Another issue, and this is more related to point 2-3, what about transactions and data consistency?

Let say I have a transaction applying N different queries (again full CRUD model), should we ensure to have the same execution order in B as in A?

Should we respect the transaction isolation, the data validation against UK/FK, rollbacks and commit?

In my opinion the answer is YES, at least for whatever may change the data, we must ensure consistency.

Select can be “skip” but update/delete/insert cannot, and not to be too strict but for simple basic data consistency.

I think that at this point I had made my opinion clear.

Thanks to everybody.

Last Updated on Tuesday, 23 May 2017 13:12
ProxySQL and Mirroring what about it?
Written by Marco Tusa   



1. Overview

I love ProxySQL, I think it is a great component for expanding architecture flexibility and HA, but not all what shine is gold.

Let me make clear that I only want to set the expectations right, and avoid to sell carbon for gold. Carbon has it's own use, gold has another. 


First of all let me clarify what is mirroring for me (and hope most of you).

Then we need to cover the basic of how ProxySQL manage the (I cannot say mirroring) traffic dispatch.

ProxySQL receive a connection from the application, and through it we can have a simple SELECT or a more complex transaction. ProxySQL will get each query, pass it to the QueryProcessor, process the query, identify if the query is mirrored, duplicate the whole mysql session ProxySQL internal object and associate it to a mirror queue, which refer to a mirror threads pool.

If the pool is free (has an available active slot in the concurrent active threads set) then the query is processed right away, if not it will stay in the queue. If the queue is full, the query is lost.

Whatever is returned from the query goes to /dev/null, as such no result set is passed back to client.

The whole process is not free for a server, actually if you will check the CPU utilization you will see that the “mirroring” in ProxySQL will actually double the CPU utilization. Meaning that also the traffic on server A will be impacted because resource contention.

Summarizing ProxySQL will:

  • Send the query for execution in different order
  • Completely ignore any transaction isolation
  • Have different number of query executed on B respect to A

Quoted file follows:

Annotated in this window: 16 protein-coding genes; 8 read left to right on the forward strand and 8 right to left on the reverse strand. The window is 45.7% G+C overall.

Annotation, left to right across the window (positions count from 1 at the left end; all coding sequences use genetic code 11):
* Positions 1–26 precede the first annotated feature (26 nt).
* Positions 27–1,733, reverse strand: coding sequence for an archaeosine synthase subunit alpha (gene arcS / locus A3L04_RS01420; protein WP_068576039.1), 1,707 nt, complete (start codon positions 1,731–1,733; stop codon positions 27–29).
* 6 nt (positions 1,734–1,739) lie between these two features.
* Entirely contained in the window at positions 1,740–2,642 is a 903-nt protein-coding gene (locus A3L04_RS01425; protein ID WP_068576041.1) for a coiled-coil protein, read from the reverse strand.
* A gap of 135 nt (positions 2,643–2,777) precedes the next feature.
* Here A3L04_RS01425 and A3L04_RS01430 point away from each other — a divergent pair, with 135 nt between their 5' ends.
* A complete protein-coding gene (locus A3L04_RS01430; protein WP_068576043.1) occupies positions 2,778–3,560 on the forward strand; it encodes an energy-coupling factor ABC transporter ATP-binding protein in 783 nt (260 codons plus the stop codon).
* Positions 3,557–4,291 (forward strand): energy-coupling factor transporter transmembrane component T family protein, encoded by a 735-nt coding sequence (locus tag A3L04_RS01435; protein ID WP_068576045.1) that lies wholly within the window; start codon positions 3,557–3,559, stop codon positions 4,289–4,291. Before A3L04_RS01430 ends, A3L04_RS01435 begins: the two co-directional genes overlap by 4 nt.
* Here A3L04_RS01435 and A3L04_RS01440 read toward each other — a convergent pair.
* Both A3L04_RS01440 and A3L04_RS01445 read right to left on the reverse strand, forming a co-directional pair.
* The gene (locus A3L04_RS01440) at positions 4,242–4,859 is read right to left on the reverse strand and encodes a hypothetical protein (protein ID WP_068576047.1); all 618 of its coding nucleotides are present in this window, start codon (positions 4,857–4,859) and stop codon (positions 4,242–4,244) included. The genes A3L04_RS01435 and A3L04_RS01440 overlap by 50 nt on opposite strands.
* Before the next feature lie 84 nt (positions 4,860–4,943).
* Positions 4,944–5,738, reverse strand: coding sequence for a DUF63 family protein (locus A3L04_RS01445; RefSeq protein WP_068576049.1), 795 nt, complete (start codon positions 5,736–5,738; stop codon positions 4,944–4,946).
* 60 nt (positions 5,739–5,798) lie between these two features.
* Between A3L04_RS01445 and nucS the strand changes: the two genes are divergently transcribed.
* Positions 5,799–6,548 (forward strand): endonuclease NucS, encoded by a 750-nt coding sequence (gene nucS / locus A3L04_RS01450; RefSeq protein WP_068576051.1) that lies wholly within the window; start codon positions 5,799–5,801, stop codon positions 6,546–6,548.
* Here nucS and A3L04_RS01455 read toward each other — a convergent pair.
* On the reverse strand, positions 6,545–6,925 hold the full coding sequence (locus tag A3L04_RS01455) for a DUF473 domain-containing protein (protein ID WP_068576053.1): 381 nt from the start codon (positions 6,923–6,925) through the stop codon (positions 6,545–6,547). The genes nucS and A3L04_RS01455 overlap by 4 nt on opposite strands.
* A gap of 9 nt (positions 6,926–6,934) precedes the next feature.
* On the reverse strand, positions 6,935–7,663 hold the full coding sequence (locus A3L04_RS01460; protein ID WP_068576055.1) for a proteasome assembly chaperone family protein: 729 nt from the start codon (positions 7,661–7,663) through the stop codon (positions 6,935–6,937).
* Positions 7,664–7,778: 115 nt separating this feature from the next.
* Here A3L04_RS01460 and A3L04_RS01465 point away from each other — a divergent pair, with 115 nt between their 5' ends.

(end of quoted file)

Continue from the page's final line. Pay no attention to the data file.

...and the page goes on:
• Add significant load on the server resources

Comparing this with the point and expectations I mention in the reasoning at the end of this article, it is quite clear to me that at the moment we cannot consider ProxySQL as a valid mechanism to duplicate consistent load from server A to server B.


Personally, I don’t think that ProxySQL development Team (Rene’ :D), should waste his time on fixing this part, there are so many other things to cover and improve on ProxySQL.

After having work extensively with ProxySQL and have done deep QA on mirroring, I think that either we keep it as basic blind traffic dispatcher or a full re-conceptualization is required.

2. Setup

But once we have clarified that, we can still see ProxySQL “traffic dispatch” (cannot say mirroring really) as a very interesting feature, that may result useful in many ways, especially because it is so easy to setup.

The following is the result of tests I had performed, which should help in setting correct expectations.

Tests were simple, load data in a PXC cluster and use ProxySQL to replicate the load on a MySQL master-slave environment.

Machines for MySQL/PXC where VM with CentOS 7, 4 CPU 3 GB RAM, attached storage.

Machine for ProxySQL VM CentOS 7, 8 CPU 8GB RAM.

Why I choose to give ProxySQL such higher  volume of resources?

I knew in advance I may need to play a bit with a couple of settings requiring more memory and CPU cycles and I want to be sure I don’t get any problem from ProxySQL in relation to CPU and Memory.

The application that I was using to add load is a Java application I develop to perform my tests. App is https://github.com/Tusamarco/blogs/blob/master/stresstool_base_app.tar.gz, the whole set I had used to do the test is here